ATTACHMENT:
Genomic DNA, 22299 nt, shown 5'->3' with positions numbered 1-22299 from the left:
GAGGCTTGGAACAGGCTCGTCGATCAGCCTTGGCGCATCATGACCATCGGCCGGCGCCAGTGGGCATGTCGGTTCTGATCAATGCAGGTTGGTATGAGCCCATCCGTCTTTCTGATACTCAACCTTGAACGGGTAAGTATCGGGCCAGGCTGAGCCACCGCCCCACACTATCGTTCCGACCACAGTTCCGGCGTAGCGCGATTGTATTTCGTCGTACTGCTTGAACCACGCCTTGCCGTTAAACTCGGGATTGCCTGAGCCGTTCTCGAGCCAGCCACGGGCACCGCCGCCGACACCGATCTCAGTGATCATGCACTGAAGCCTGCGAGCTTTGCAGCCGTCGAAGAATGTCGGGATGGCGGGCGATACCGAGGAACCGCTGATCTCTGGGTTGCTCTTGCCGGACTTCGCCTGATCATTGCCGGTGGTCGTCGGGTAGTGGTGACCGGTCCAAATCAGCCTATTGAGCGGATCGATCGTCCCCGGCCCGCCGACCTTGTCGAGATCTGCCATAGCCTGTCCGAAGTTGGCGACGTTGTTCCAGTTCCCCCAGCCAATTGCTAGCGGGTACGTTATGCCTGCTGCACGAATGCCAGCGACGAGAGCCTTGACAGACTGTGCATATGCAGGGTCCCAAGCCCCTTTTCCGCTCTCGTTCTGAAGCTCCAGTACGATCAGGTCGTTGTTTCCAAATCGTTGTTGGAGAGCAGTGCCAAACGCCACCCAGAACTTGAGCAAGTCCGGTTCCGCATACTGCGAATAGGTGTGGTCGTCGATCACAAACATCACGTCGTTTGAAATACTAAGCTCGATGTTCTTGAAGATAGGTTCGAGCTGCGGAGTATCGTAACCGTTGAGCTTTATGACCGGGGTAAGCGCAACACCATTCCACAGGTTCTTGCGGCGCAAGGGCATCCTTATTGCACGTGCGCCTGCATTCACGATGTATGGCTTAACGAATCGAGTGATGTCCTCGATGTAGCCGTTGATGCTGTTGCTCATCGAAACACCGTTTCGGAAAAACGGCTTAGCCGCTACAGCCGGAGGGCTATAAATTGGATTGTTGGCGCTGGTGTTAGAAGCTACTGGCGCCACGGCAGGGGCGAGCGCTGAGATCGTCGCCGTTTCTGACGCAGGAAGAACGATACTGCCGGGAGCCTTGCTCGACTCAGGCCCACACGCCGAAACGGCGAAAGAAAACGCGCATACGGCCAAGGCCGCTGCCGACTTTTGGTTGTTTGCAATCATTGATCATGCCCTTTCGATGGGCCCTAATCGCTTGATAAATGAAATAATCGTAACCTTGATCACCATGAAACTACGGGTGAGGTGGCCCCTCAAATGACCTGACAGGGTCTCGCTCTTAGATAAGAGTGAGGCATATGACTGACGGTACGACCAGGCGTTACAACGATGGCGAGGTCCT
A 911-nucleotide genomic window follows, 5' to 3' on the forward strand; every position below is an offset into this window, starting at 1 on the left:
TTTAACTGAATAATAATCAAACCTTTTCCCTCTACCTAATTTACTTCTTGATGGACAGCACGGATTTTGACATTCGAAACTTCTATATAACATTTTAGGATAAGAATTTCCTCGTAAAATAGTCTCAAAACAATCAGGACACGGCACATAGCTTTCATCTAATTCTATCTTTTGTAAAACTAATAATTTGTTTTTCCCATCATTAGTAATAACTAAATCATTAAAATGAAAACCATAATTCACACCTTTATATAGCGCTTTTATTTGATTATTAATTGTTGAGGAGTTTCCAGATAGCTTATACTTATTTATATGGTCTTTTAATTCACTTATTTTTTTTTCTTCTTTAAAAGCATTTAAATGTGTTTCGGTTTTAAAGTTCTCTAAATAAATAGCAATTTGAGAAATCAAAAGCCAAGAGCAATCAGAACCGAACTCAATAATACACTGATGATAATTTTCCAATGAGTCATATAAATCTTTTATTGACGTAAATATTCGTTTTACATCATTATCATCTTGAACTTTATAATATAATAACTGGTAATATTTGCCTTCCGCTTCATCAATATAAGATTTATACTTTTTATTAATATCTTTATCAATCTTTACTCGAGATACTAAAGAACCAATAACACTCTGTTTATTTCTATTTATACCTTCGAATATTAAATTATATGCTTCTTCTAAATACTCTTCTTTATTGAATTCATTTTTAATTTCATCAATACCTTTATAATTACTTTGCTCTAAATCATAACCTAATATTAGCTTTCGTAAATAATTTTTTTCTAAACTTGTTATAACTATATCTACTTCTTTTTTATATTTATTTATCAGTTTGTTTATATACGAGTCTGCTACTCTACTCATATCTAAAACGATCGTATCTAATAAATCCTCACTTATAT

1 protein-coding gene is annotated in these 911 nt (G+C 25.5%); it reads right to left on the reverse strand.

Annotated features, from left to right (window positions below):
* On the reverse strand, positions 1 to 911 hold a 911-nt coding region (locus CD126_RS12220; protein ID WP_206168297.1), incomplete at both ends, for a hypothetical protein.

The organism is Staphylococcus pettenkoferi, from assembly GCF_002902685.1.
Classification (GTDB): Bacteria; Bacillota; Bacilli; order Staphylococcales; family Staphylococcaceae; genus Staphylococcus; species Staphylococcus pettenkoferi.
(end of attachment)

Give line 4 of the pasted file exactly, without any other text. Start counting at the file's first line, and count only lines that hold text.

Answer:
TTTAACTGAATAATAATCAAACCTTTTCCCTCTACCTAATTTACTTCTTGATGGACAGCACGGATTTTGACATTCGAAACTTCTATATAACATTTTAGGATAAGAATTTCCTCGTAAAATAGTCTCAAAACAATCAGGACACGGCACATAGCTTTCATCTAATTCTATCTTTTGTAAAACTAATAATTTGTTTTTCCCATCATTAGTAATAACTAAATCATTAAAATGAAAACCATAATTCACACCTTTATATAGCGCTTTTATTTGATTATTAATTGTTGAGGAGTTTCCAGATAGCTTATACTTATTTATATGGTCTTTTAATTCACTTATTTTTTTTTCTTCTTTAAAAGCATTTAAATGTGTTTCGGTTTTAAAGTTCTCTAAATAAATAGCAATTTGAGAAATCAAAAGCCAAGAGCAATCAGAACCGAACTCAATAATACACTGATGATAATTTTCCAATGAGTCATATAAATCTTTTATTGACGTAAATATTCGTTTTACATCATTATCATCTTGAACTTTATAATATAATAACTGGTAATATTTGCCTTCCGCTTCATCAATATAAGATTTATACTTTTTATTAATATCTTTATCAATCTTTACTCGAGATACTAAAGAACCAATAACACTCTGTTTATTTCTATTTATACCTTCGAATATTAAATTATATGCTTCTTCTAAATACTCTTCTTTATTGAATTCATTTTTAATTTCATCAATACCTTTATAATTACTTTGCTCTAAATCATAACCTAATATTAGCTTTCGTAAATAATTTTTTTCTAAACTTGTTATAACTATATCTACTTCTTTTTTATATTTATTTATCAGTTTGTTTATATACGAGTCTGCTACTCTACTCATATCTAAAACGATCGTATCTAATAAATCCTCACTTATAT